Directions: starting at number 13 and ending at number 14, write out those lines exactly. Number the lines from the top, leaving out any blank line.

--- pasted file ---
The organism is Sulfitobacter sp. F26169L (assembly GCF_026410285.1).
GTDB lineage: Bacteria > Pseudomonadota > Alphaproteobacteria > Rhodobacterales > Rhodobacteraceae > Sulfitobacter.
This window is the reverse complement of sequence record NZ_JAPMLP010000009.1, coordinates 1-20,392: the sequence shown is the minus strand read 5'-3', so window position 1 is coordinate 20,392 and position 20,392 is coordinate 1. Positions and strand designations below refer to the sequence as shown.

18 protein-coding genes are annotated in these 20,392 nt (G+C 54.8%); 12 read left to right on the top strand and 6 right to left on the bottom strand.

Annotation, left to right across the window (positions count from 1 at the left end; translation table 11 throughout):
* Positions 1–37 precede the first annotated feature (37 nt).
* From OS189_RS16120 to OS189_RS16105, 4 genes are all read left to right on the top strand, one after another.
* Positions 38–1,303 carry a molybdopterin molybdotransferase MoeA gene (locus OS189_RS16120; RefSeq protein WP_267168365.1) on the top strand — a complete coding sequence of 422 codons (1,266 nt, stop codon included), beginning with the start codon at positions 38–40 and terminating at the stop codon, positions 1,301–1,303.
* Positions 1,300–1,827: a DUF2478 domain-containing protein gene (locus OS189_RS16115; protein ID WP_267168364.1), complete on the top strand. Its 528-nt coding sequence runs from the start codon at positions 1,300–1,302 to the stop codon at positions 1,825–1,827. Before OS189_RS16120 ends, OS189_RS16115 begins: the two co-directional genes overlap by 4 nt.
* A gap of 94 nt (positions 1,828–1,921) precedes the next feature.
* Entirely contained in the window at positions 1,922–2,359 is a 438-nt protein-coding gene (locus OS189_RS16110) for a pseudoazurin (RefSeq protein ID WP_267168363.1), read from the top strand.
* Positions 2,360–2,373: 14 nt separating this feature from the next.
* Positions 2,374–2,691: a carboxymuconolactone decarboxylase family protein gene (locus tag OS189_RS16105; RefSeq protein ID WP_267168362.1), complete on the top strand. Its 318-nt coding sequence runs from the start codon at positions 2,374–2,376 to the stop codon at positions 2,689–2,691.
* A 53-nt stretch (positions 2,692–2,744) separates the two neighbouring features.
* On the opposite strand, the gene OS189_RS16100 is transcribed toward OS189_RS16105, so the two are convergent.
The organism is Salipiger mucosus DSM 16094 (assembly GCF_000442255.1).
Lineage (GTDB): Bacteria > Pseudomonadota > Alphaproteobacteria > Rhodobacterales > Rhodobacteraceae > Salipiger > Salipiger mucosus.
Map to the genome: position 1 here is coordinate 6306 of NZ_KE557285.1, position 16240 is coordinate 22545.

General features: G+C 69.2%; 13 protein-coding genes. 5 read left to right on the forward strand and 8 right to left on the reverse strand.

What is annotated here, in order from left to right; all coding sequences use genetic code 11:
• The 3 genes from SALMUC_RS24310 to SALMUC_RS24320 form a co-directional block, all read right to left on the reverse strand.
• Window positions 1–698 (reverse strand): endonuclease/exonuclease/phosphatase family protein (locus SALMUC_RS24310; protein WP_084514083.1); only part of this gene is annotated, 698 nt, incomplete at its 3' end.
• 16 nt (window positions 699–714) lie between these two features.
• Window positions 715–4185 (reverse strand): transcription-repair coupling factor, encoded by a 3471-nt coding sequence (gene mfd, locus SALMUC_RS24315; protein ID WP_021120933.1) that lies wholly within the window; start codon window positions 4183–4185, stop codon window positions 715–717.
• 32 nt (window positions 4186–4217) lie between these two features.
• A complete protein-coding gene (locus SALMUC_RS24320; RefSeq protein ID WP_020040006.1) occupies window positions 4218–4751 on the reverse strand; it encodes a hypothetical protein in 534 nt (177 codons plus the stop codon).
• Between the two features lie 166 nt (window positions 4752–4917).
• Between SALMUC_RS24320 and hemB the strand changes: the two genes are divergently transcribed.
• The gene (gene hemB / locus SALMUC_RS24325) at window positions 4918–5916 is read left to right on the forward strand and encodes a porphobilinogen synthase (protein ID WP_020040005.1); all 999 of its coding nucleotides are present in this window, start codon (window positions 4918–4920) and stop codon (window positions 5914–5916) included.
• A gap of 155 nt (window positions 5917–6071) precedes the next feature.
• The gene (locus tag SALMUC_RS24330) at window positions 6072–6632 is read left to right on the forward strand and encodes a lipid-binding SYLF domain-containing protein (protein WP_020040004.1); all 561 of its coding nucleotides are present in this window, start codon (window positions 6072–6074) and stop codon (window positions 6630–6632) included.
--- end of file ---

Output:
* Positions 2,374–2,691: a carboxymuconolactone decarboxylase family protein gene (locus tag OS189_RS16105; RefSeq protein ID WP_267168362.1), complete on the top strand. Its 318-nt coding sequence runs from the start codon at positions 2,374–2,376 to the stop codon at positions 2,689–2,691.
* A 53-nt stretch (positions 2,692–2,744) separates the two neighbouring features.